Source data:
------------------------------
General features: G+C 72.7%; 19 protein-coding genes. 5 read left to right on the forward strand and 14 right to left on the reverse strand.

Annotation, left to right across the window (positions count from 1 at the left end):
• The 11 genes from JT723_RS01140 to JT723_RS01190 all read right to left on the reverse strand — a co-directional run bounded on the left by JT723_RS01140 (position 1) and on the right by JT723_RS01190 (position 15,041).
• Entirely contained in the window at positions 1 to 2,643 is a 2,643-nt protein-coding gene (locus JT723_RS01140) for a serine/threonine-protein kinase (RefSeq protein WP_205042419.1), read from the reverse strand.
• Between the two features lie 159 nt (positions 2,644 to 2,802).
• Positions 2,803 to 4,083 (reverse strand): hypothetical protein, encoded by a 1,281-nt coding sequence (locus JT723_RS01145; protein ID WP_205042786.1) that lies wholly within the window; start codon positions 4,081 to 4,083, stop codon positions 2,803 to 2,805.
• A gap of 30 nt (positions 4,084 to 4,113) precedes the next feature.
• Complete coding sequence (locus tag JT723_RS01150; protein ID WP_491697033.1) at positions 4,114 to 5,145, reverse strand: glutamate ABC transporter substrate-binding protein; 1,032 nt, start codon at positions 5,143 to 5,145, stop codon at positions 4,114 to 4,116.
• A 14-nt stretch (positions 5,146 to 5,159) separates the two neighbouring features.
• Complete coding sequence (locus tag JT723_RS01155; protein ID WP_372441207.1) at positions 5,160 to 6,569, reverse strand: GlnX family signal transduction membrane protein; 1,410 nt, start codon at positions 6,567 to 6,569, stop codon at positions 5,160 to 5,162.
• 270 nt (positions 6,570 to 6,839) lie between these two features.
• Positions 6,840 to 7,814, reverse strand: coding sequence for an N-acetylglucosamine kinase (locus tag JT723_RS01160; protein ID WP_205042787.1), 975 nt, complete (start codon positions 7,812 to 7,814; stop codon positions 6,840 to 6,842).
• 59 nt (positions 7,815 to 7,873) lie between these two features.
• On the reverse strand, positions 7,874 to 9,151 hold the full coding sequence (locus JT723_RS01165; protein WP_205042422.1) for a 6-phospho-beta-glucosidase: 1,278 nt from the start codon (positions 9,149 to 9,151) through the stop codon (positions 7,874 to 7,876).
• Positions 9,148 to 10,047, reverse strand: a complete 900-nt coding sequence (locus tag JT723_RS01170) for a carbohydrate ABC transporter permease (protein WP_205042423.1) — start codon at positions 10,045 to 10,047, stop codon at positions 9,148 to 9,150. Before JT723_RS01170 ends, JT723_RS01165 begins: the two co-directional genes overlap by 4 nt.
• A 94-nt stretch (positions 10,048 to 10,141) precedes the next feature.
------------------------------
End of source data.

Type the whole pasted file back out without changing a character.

General features: G+C 72.7%; 19 protein-coding genes. 5 read left to right on the forward strand and 14 right to left on the reverse strand.

Annotation, left to right across the window (positions count from 1 at the left end):
• The 11 genes from JT723_RS01140 to JT723_RS01190 all read right to left on the reverse strand — a co-directional run bounded on the left by JT723_RS01140 (position 1) and on the right by JT723_RS01190 (position 15,041).
• Entirely contained in the window at positions 1 to 2,643 is a 2,643-nt protein-coding gene (locus JT723_RS01140) for a serine/threonine-protein kinase (RefSeq protein WP_205042419.1), read from the reverse strand.
• Between the two features lie 159 nt (positions 2,644 to 2,802).
• Positions 2,803 to 4,083 (reverse strand): hypothetical protein, encoded by a 1,281-nt coding sequence (locus JT723_RS01145; protein ID WP_205042786.1) that lies wholly within the window; start codon positions 4,081 to 4,083, stop codon positions 2,803 to 2,805.
• A gap of 30 nt (positions 4,084 to 4,113) precedes the next feature.
• Complete coding sequence (locus tag JT723_RS01150; protein ID WP_491697033.1) at positions 4,114 to 5,145, reverse strand: glutamate ABC transporter substrate-binding protein; 1,032 nt, start codon at positions 5,143 to 5,145, stop codon at positions 4,114 to 4,116.
• A 14-nt stretch (positions 5,146 to 5,159) separates the two neighbouring features.
• Complete coding sequence (locus tag JT723_RS01155; protein ID WP_372441207.1) at positions 5,160 to 6,569, reverse strand: GlnX family signal transduction membrane protein; 1,410 nt, start codon at positions 6,567 to 6,569, stop codon at positions 5,160 to 5,162.
• 270 nt (positions 6,570 to 6,839) lie between these two features.
• Positions 6,840 to 7,814, reverse strand: coding sequence for an N-acetylglucosamine kinase (locus tag JT723_RS01160; protein ID WP_205042787.1), 975 nt, complete (start codon positions 7,812 to 7,814; stop codon positions 6,840 to 6,842).
• 59 nt (positions 7,815 to 7,873) lie between these two features.
• On the reverse strand, positions 7,874 to 9,151 hold the full coding sequence (locus JT723_RS01165; protein WP_205042422.1) for a 6-phospho-beta-glucosidase: 1,278 nt from the start codon (positions 9,149 to 9,151) through the stop codon (positions 7,874 to 7,876).
• Positions 9,148 to 10,047, reverse strand: a complete 900-nt coding sequence (locus tag JT723_RS01170) for a carbohydrate ABC transporter permease (protein WP_205042423.1) — start codon at positions 10,045 to 10,047, stop codon at positions 9,148 to 9,150. Before JT723_RS01170 ends, JT723_RS01165 begins: the two co-directional genes overlap by 4 nt.
• A 94-nt stretch (positions 10,048 to 10,141) precedes the next feature.